THE NUMBERS DON'T ADD UP TO INFLATION
It's certainly possible to panic, as the bond markets have done. Never mind that unemployment is stuck at 7%. Never mind that industrial capacity is at a modest 81.4% or that the U.S. economy is in the most sluggish of recoveries. A couple of months of bad inflation news, and the bond markets have decided the inflation dragon is back and breathing fire. Worse, some folks at the Fed are getting a case of nerves over the price numbers, leading to a tussle over the direction of Fed policy--to tighten or not to tighten (page 28).
It would be a mistake for the Fed to tighten right now. True, consumer prices and producer prices have popped up. So far this year, the CPI has risen at a 4.3% annual rate, up from 2.9% last year. Producer prices, meanwhile, have risen 4.8%. Commodity prices have also bobbed and weaved a bit this year, and there are, to be sure, some concerns that new taxes will push the indexes higher.
But these developments do not an inflationary outlook make. Two factors crucial to any sustained surge in prices are missing. First, wage and compensation gains remain stunningly moderate. Compensation costs, including wages, salaries, and employer costs for employee benefits, rose 3.5% in the year ended March, 1993--the same rate of increase for the year ended December, 1992. And with productivity, especially in manufacturing, showing healthy gains, unit labor costs are well under control. If inflation were a problem, the push from wages would be apparent. It's not.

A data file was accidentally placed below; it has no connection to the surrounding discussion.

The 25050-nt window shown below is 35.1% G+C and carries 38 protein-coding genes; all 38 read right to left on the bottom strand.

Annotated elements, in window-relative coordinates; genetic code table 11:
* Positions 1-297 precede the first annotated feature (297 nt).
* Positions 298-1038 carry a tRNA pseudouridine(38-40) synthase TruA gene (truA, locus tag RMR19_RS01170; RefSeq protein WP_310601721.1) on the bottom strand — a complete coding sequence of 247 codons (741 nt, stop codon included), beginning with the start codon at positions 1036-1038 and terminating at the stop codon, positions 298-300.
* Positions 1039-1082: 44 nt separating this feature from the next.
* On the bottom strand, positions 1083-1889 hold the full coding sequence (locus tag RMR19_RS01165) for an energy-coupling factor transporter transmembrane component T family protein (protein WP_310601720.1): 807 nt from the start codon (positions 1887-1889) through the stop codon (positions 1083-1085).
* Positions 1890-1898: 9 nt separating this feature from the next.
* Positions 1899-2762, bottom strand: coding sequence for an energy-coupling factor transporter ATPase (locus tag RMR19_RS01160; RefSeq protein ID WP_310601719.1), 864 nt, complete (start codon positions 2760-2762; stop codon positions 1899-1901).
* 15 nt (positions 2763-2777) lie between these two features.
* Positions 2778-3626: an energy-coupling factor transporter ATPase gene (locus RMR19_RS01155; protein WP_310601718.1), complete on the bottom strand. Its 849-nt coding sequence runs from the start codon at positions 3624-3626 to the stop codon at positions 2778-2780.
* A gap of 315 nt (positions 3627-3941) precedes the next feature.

Second, the classic ingredient that sustains inflation, rapid money growth, is missing. The narrowly defined M-1 grew at a 4.4% annual rate during the last quarter. Meanwhile, the broader aggregates, M-2 and M-3, which most economists look to now as better monetary indicators, actually shrank by 2.2% and 2.6%, respectively, during the same period. Over the past year, M-2 has grown a mere 0.2%.
Not only do the data on compensation and monetary aggregates tell us that inflation is not a problem; they also tell us that the recovery is still fragile. And that, more than anything else, is reason enough for the Fed to stand firm in the face of a few bad inflation numbers.